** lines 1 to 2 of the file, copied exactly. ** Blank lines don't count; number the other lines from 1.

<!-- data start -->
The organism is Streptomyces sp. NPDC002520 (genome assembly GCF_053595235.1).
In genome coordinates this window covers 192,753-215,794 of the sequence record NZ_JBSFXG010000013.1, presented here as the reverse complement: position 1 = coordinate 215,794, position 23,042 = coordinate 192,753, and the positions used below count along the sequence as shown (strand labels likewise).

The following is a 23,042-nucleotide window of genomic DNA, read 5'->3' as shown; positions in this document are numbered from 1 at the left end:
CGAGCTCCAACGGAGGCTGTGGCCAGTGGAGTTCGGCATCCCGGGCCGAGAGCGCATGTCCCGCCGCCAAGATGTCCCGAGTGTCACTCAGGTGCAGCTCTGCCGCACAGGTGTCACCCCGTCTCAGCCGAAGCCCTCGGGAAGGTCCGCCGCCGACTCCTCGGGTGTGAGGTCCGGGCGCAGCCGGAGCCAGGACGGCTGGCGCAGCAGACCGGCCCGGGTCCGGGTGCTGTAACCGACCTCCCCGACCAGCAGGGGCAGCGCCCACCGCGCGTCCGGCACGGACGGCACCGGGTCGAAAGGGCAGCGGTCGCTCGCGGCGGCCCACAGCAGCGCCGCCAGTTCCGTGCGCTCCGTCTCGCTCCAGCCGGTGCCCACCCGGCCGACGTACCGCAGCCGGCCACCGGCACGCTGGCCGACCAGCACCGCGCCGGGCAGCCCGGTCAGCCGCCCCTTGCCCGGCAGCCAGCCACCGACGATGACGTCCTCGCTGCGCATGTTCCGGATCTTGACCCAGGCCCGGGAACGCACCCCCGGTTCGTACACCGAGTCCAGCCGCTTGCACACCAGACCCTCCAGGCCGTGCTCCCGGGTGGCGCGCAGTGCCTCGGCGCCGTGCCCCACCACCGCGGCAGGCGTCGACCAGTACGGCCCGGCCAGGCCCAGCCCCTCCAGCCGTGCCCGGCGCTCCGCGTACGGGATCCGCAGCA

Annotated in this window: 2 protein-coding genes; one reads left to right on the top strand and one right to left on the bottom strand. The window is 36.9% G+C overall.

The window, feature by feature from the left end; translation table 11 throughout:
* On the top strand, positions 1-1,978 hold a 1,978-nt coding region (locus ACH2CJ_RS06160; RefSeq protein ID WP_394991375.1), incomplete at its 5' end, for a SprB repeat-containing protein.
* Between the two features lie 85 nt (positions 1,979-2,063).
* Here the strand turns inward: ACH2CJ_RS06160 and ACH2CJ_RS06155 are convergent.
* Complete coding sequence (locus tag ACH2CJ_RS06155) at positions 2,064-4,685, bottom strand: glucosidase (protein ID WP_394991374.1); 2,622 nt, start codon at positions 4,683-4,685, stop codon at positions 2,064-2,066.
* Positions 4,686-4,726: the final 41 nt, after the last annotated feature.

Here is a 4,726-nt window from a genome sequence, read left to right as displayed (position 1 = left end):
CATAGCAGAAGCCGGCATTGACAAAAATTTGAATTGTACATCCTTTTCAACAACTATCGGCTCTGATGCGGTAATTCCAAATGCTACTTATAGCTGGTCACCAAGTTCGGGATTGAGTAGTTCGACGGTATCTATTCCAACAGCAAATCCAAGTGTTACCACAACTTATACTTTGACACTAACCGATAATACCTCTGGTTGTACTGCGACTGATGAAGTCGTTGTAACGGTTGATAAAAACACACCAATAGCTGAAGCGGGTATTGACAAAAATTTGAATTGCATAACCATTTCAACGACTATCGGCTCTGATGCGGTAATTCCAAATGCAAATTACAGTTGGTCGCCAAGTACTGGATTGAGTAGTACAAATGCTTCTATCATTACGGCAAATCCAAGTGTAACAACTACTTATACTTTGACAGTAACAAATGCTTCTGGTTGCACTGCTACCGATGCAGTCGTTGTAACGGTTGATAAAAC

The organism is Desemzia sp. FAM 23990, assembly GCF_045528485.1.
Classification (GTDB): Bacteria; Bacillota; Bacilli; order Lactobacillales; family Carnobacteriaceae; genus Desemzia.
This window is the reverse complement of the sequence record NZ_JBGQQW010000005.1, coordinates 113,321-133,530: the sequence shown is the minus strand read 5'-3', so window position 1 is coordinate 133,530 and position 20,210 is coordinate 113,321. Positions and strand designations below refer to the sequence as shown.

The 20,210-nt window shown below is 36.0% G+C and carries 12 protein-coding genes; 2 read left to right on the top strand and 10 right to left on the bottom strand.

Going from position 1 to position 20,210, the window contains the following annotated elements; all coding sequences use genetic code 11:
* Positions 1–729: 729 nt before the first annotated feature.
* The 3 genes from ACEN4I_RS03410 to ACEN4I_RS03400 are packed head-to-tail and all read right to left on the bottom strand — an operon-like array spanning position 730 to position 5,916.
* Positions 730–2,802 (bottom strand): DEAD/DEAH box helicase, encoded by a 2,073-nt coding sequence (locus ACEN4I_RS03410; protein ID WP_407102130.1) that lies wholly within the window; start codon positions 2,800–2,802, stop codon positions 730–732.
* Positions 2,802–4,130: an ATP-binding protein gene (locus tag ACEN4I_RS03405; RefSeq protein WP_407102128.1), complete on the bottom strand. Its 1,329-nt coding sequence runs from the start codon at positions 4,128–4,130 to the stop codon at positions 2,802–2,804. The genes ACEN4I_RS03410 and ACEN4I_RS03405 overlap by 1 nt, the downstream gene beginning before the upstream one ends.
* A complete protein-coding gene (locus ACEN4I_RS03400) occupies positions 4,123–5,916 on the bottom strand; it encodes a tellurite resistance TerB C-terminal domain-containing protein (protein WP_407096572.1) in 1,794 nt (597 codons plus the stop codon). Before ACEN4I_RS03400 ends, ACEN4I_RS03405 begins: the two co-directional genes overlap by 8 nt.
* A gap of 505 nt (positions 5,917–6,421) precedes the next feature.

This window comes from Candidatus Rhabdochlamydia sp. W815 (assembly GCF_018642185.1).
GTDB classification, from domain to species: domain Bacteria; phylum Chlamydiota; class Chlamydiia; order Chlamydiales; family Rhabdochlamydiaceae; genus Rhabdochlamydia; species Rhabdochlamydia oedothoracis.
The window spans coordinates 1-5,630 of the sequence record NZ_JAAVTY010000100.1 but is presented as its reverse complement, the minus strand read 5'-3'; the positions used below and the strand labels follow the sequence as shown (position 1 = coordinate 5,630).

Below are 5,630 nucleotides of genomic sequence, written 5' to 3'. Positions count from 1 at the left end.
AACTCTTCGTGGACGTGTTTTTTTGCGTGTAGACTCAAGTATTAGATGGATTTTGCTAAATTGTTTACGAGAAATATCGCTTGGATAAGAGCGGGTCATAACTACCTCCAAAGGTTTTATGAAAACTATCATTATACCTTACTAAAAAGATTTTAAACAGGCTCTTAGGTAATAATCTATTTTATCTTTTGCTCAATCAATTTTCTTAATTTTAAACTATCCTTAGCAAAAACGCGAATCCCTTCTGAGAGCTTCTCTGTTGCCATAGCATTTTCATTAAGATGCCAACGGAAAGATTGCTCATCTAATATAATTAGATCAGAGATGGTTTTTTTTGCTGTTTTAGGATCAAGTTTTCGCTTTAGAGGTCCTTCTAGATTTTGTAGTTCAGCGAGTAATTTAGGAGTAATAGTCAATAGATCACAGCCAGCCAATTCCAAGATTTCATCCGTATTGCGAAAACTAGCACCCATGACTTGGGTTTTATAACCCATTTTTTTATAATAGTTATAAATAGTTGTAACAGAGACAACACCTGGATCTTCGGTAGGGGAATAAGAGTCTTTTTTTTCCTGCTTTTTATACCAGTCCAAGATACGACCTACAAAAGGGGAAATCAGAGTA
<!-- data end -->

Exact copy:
The organism is Streptomyces sp. NPDC002520 (genome assembly GCF_053595235.1).
In genome coordinates this window covers 192,753-215,794 of the sequence record NZ_JBSFXG010000013.1, presented here as the reverse complement: position 1 = coordinate 215,794, position 23,042 = coordinate 192,753, and the positions used below count along the sequence as shown (strand labels likewise).